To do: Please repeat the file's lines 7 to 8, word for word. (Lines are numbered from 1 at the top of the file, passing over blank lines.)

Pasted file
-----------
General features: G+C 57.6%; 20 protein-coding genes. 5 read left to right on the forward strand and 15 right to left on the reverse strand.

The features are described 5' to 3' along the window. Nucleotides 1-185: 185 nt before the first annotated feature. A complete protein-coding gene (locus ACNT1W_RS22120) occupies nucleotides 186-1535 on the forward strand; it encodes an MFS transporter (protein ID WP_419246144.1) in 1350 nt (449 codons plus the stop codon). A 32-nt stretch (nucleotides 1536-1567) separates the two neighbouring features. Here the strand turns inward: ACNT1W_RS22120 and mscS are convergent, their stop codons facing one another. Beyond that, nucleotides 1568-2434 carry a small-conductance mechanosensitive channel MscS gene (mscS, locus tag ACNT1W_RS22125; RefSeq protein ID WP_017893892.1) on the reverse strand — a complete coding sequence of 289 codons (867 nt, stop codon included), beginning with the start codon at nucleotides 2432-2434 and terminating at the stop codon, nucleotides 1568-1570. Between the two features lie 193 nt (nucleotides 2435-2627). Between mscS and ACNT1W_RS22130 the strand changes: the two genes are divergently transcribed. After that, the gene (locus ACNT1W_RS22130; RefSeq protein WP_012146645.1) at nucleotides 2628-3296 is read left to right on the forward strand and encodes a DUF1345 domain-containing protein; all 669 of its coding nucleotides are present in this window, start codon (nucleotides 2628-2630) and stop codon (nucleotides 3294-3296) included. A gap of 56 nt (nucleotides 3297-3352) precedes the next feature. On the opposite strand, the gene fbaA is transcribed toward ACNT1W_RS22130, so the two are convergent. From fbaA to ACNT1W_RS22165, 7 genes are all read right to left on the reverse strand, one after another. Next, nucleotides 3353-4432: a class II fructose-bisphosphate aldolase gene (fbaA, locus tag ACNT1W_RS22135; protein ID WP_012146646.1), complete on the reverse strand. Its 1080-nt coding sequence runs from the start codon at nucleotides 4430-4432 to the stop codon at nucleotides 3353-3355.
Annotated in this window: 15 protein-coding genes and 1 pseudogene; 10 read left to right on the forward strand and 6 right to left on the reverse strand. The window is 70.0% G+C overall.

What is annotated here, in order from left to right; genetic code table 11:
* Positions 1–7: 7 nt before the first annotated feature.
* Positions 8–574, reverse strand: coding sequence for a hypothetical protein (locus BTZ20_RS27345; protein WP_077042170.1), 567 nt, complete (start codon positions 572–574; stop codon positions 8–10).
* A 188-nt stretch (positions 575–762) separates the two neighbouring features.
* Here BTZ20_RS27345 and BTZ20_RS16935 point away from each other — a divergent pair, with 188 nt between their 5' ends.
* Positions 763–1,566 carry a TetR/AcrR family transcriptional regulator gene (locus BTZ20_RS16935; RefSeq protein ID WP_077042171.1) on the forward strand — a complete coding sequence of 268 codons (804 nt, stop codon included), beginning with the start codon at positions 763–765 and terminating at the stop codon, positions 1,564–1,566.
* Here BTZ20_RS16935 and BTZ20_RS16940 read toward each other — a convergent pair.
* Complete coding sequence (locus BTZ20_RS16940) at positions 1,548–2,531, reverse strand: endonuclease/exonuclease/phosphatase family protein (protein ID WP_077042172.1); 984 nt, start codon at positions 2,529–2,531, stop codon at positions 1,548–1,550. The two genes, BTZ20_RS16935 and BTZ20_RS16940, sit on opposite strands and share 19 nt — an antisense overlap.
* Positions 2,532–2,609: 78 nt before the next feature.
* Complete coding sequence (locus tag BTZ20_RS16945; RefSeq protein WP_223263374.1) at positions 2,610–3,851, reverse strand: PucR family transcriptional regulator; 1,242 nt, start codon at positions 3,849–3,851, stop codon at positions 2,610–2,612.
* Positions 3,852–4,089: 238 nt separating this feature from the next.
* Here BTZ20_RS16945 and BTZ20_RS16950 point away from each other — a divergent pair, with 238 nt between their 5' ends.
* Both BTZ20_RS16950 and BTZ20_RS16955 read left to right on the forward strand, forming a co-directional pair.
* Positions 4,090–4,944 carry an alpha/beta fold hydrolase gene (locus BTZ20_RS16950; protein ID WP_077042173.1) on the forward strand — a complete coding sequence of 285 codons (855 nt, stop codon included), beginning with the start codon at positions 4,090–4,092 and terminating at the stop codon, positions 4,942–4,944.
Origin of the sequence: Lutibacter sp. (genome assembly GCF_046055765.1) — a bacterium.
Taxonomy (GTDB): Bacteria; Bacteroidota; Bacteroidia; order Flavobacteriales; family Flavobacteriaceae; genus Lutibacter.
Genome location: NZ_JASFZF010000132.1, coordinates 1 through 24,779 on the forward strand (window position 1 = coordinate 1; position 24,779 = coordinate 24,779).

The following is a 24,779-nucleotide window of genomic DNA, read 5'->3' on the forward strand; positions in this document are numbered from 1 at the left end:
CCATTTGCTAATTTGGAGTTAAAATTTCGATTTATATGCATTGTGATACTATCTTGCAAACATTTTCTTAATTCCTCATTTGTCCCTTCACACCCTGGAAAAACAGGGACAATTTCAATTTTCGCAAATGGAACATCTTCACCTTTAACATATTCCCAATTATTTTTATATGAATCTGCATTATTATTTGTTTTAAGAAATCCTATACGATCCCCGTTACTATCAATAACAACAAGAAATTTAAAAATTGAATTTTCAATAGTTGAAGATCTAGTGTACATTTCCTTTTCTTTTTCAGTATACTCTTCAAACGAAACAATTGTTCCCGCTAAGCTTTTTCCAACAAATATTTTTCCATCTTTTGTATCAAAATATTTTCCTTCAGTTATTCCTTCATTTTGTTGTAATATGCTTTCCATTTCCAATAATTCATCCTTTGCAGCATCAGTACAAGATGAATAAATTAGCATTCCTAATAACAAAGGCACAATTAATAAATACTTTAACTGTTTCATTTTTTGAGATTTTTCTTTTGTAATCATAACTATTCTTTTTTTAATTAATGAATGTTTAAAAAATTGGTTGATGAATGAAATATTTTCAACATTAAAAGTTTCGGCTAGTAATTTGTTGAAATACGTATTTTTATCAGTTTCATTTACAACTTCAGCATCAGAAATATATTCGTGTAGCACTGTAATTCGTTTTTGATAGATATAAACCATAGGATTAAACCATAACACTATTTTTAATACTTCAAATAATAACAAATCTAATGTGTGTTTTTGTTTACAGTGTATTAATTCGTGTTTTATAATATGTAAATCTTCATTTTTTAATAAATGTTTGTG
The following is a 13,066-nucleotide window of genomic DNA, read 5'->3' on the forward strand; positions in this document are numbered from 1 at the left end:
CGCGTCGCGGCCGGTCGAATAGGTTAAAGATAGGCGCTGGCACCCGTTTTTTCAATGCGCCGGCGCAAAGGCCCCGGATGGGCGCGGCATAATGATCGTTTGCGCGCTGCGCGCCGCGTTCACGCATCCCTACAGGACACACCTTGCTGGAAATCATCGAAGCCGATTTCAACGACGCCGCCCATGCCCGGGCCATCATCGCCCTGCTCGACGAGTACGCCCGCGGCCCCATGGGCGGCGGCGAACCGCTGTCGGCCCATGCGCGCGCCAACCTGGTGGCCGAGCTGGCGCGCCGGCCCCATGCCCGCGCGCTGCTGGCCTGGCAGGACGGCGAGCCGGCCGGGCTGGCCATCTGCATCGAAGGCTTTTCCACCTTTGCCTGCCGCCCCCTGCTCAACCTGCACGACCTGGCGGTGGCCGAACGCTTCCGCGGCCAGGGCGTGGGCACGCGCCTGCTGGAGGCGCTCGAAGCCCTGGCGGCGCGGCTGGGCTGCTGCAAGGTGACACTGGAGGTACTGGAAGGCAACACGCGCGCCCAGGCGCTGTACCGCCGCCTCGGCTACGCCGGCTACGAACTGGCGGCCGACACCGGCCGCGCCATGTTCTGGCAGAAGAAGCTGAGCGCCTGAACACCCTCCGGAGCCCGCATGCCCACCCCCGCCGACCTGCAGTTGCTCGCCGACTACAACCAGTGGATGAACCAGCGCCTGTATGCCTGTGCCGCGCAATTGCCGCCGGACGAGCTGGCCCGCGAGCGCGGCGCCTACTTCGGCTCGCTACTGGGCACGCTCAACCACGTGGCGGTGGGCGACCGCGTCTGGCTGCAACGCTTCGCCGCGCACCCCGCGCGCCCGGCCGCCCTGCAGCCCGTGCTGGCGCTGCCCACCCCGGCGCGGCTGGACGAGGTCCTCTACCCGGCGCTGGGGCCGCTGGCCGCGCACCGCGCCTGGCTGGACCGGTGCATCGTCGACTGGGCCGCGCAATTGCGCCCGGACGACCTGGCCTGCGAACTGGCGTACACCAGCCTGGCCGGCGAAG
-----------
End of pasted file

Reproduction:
* A 188-nt stretch (positions 575–762) separates the two neighbouring features.
* Here BTZ20_RS27345 and BTZ20_RS16935 point away from each other — a divergent pair, with 188 nt between their 5' ends.